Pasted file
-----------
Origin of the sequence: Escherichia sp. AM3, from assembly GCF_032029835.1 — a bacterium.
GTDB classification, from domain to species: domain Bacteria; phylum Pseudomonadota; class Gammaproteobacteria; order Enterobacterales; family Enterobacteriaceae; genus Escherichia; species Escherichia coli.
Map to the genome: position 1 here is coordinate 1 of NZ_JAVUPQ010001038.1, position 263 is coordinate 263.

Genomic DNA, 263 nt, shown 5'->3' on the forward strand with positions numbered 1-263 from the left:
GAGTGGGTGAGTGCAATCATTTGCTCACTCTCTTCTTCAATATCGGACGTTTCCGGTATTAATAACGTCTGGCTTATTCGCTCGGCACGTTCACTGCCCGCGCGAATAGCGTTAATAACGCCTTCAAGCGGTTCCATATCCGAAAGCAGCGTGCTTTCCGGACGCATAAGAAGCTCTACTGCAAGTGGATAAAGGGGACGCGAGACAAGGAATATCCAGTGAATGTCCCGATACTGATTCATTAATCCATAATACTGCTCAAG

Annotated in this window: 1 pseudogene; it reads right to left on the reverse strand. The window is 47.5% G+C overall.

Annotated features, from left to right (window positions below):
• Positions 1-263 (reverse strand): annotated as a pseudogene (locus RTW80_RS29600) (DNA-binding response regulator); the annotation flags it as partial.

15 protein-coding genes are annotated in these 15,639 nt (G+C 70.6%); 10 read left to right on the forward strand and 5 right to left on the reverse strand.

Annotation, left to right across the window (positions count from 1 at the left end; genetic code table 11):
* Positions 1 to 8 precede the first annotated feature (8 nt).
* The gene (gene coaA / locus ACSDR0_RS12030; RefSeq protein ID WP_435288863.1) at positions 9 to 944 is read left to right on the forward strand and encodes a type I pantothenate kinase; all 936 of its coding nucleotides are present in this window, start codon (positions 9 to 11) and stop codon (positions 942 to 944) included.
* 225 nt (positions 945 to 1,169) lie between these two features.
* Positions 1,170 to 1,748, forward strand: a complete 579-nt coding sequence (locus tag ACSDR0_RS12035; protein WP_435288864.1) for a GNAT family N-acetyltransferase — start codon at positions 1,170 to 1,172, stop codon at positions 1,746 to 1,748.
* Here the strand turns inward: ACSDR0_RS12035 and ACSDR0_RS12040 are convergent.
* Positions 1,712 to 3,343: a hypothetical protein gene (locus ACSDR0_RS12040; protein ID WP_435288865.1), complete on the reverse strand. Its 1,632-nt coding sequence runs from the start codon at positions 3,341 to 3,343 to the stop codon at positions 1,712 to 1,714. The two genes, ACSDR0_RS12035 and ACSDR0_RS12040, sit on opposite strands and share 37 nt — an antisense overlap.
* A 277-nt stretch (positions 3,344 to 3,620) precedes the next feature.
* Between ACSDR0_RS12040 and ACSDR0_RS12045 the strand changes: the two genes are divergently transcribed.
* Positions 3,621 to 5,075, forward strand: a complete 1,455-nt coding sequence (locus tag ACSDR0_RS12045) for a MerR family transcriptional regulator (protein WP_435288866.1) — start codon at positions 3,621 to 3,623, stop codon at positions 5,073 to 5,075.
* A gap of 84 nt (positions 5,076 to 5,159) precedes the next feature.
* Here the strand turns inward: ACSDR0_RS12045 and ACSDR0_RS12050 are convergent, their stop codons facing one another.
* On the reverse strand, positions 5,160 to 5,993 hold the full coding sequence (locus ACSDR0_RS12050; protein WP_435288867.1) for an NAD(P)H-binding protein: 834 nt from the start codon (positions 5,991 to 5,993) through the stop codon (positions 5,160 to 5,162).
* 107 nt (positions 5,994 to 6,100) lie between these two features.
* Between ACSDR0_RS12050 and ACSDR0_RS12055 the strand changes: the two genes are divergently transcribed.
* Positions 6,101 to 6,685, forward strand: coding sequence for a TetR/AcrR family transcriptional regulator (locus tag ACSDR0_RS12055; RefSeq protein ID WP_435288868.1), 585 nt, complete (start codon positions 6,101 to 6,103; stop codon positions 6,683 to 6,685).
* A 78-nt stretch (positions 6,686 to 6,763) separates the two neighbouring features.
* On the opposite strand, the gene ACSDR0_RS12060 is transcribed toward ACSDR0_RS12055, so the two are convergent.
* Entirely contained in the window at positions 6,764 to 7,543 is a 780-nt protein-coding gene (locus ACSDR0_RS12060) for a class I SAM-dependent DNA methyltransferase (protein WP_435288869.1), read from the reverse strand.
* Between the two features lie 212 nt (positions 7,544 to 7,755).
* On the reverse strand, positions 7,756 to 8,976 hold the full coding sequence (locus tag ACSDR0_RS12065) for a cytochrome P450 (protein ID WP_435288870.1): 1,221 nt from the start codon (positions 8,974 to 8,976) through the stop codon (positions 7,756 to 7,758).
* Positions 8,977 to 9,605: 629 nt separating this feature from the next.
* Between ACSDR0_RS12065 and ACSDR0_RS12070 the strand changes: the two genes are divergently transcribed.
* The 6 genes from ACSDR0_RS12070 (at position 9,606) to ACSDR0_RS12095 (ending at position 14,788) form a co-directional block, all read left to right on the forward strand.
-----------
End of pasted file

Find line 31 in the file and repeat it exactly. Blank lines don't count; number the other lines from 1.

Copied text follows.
* Positions 8,977 to 9,605: 629 nt separating this feature from the next.